Direct real estate investing, however, has a low correlation. In other words, the stock market's increases and decreases don't affect direct investments.


Real estate investing isn't always liquid, so understanding the ability to liquidate your investment can play an important role in your decision.

Owning properties yourself is less liquid than publicly traded REITs but more liquid than private REITs. A publicly traded REIT is the most liquid of the three options because you can trade your shares when the market is open. Conversely, a privately traded REIT is the least liquid because you typically can't liquidate it early.

Owning income-producing real estate outright can be liquid, but selling it could take months or longer.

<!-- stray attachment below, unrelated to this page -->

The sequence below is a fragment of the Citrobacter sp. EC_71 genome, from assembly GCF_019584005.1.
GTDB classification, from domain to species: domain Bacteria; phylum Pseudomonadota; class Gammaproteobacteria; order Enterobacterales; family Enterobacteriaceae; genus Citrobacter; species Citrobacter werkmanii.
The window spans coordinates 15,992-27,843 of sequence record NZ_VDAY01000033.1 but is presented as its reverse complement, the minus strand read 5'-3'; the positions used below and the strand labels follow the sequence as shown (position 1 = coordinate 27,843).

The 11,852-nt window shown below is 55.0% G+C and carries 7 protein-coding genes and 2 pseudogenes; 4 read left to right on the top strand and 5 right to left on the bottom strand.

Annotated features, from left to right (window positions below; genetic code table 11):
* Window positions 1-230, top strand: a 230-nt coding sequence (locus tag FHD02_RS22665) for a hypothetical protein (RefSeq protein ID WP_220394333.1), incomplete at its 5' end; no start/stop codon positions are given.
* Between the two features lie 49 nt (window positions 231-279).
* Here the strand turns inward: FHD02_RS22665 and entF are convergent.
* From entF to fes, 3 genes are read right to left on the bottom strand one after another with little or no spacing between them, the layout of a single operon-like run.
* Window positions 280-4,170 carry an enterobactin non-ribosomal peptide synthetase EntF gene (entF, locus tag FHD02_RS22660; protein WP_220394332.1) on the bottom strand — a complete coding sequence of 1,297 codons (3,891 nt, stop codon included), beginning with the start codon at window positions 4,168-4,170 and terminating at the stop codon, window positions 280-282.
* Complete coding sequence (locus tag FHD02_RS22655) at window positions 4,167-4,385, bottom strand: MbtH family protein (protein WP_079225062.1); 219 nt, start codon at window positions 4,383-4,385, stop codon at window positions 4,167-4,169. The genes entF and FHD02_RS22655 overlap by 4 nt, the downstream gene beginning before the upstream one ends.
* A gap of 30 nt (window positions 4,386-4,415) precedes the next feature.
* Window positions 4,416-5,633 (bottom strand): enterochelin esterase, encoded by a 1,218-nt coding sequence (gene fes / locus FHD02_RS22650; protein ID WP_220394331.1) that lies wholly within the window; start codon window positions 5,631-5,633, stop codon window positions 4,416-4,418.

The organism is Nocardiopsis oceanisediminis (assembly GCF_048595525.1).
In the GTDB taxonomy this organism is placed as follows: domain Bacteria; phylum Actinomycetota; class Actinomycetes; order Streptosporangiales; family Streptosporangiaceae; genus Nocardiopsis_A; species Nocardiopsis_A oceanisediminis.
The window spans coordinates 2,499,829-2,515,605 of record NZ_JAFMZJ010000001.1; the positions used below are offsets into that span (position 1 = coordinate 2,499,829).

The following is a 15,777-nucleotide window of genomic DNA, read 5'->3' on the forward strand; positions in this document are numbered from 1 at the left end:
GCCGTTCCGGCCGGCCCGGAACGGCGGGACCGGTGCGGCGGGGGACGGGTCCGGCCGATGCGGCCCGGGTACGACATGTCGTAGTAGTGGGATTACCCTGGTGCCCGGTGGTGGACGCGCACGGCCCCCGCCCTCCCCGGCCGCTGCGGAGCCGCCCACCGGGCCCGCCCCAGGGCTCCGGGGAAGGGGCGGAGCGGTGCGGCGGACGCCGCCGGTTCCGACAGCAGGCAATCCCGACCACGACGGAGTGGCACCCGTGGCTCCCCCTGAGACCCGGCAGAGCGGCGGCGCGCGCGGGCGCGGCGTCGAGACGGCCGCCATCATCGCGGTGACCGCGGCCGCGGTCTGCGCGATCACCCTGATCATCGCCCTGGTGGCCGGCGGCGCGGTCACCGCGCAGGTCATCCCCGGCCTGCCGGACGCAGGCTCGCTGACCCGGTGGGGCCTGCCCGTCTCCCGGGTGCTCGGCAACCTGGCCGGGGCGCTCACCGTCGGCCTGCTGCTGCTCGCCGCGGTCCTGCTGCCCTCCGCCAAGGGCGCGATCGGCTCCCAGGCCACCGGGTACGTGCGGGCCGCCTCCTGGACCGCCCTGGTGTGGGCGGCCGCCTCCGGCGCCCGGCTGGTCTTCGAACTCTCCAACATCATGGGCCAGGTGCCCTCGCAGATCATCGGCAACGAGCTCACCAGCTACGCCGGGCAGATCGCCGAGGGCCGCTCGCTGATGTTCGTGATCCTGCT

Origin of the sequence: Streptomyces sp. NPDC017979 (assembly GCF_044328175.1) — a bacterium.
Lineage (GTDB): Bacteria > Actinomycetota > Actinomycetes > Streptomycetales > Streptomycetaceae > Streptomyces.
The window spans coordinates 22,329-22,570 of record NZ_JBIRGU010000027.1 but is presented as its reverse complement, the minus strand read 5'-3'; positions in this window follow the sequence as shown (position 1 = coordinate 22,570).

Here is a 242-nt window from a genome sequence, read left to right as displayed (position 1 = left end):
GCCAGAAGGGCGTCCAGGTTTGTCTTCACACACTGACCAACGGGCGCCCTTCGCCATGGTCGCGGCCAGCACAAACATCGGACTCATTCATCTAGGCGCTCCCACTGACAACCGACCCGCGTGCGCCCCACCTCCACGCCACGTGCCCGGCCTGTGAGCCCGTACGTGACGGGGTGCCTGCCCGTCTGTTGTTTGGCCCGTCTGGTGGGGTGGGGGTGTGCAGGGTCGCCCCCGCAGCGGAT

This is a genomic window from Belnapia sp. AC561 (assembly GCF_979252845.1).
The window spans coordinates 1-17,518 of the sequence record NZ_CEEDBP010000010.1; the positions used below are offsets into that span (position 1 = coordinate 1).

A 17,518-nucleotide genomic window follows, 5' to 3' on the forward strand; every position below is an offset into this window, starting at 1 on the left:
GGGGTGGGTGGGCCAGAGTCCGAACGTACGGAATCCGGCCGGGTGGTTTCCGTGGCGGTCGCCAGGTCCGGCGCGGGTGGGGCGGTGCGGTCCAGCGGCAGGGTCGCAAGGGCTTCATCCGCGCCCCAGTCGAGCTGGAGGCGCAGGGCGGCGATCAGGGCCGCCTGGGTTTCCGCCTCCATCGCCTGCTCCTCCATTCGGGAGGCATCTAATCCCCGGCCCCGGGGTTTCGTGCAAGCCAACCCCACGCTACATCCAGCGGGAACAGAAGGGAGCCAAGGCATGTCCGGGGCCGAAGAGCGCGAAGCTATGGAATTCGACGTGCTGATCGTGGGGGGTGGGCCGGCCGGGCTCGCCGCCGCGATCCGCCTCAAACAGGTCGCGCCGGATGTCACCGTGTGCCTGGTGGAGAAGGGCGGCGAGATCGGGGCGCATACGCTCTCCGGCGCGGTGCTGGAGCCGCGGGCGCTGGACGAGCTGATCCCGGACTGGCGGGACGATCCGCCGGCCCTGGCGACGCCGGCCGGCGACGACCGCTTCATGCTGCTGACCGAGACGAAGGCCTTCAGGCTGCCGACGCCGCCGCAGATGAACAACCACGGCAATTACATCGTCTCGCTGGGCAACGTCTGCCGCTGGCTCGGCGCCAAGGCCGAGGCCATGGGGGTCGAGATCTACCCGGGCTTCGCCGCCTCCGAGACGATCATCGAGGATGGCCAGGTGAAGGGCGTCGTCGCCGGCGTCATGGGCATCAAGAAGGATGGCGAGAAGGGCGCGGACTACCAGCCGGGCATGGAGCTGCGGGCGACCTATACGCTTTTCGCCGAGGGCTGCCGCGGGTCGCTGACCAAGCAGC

Public Trading

Public REITs are traded on the open market during regular trading hours. These REITs are highly regulated and may not be available for investment in all asset types. When you invest in private real estate, you completely control what you invest in, how you handle it, and even when you buy or sell it. Therefore, you may not have as many options with public REITs.

REITs vs Real Estate: FAQ

Are REITs a Good Investment Now?

REITs are a good investment to buy and hold. Like any real estate investment, it will have its ups and downs, depending on the economy. However, if you hold onto them, historically, they ride the wave and can make a comeback even if they decline.

Which Type of Real Estate Investment Is Better?